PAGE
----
Posted by: Bryan Goh in: Uncategorized
Let’s do a little experiment. Lets take 1000 fair coins. Let’s give them names and flip them to see which ones come up heads and which ones come up tails. Now let’s take another 1000 fair coins and do the same, given them unique names and flip them recording which ones come up heads and which ones tails. While we are flipping this second batch, flip also the first batch and record their results. Now add another 1000 coins naming them, flipping them and recording their results. Do this for the previous batches as well. Continue doing this until you have 8 batches of 1000 coins.
Using simple rules of probability, of all the coins that have been flipped 8 times, that is from the first batch of course, how many would one expect to have come up heads precisely 8 times? Being fair coins, the number would be 0.5 raised to the 8th power X 1000, or roughly 4 coins. Of all the coins that have been flipped precisely 7 times, that is from the second batch, one would expect the number of coins to have only ever come up heads in every toss to be 0.5 raised to the 7th power X 1000, or roughly 15.
8 heads out of 8 tosses: 4 coins in 1000
7 heads out of 7 tosses: 8 coins in 1000
6 heads out of 6 tosses: 15 coins in 1000
5 heads out of 5 tosses: 30 coins in 1000
Thus, out of 8000 coins there are 57 coins who have never come up tails. Now supposing we loosely defined heads as the ability to generate good returns in a given year and tails the complement, and if we gave the coins strange names like ABC Capital, DEF Capital, GHI Partners, JKL Asset Management and so on…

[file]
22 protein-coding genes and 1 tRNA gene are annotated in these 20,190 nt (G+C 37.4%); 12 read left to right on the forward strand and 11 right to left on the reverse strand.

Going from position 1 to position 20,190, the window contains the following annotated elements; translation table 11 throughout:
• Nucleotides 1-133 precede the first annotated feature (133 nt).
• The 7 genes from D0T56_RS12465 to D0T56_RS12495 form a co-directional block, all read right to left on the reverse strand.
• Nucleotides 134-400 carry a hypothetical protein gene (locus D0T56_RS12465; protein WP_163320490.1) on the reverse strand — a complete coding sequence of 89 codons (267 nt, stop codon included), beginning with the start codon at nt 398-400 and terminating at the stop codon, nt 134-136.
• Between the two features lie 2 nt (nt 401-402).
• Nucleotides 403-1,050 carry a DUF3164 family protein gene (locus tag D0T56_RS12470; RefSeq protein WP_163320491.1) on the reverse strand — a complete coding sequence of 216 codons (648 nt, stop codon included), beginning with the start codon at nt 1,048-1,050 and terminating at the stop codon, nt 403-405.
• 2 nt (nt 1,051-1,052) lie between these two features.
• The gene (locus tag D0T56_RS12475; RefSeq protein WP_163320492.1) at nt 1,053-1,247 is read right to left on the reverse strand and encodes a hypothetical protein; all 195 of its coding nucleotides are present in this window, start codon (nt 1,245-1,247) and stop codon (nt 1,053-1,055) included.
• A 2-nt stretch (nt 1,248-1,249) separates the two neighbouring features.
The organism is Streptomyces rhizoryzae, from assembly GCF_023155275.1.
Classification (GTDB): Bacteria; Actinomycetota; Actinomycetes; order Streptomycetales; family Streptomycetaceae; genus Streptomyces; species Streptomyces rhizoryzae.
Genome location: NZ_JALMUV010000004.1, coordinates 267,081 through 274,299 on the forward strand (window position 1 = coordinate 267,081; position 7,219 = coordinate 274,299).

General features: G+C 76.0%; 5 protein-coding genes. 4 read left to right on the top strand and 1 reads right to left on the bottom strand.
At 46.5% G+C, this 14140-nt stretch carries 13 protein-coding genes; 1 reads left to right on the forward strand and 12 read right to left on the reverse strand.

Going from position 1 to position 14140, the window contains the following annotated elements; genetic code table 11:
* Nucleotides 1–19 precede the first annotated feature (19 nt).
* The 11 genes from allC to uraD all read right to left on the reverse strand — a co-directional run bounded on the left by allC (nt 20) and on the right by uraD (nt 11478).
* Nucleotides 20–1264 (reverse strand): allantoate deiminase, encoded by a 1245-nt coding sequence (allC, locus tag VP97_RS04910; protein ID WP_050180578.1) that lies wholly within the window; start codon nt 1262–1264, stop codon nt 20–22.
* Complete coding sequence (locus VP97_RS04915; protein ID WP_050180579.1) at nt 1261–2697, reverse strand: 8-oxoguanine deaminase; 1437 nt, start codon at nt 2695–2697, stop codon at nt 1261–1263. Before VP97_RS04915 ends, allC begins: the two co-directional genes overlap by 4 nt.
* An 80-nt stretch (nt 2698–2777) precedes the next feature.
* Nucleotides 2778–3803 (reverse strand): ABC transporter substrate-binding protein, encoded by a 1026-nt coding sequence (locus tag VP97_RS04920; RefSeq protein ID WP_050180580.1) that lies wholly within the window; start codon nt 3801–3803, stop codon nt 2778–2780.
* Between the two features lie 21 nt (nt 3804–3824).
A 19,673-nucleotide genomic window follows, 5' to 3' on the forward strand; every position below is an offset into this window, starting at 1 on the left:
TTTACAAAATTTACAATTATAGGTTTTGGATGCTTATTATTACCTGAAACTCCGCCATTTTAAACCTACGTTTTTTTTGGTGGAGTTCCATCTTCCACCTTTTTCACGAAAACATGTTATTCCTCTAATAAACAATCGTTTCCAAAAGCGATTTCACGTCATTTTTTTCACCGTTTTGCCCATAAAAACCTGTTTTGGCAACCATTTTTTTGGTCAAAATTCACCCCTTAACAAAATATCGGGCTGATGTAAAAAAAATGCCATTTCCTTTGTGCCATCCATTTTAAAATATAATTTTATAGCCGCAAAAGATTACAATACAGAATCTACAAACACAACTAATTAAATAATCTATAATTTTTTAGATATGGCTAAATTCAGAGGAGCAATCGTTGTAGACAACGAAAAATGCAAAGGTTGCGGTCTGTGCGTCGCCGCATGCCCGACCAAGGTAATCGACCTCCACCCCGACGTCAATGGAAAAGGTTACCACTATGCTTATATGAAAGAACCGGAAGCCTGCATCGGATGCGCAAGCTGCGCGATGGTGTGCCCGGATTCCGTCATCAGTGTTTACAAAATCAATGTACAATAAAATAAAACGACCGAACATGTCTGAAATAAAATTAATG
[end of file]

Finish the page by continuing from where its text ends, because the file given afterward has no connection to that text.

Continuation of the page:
Here in our database of 8000 coins there are 57 who have never had an unsuccessful year. Because we stopped our count at 5, you could compare this to searching a hedge fund database for funds with at least years of track record and have been successful in every year of their operating history.
The thing about the coins though is that the probability that one chosen from that 57, would have no more than an even chance of coming up heads next flip.
The above example is just an illustration. The definition of successful in a given year has not been clearly made. What is a successful year for a hedge fund? It depends on the level of risk they take. It depends on conditions in the markets. Depending on how demanding you are, success could be a very tough condition and the probability of being successful could be significantly less than 50%.
Let’s do some calibration. Let us say that 5% of all managers have a good 3 year track record. We are thus defining success. This implies that success occurs with 37% probability. Using this probability we go through our calculation again and find that there are
0 managers with 8 years of unblemished track record.
1 with 7 years
2 with 6 years
7 with 5 years
18 with 4 years
Thus 28 with at least 4 years of unblemished track record. That’s still quite a lot. And on the information we have, any one of these 28, thus chosen would have a 37% chance of being successful in the next year.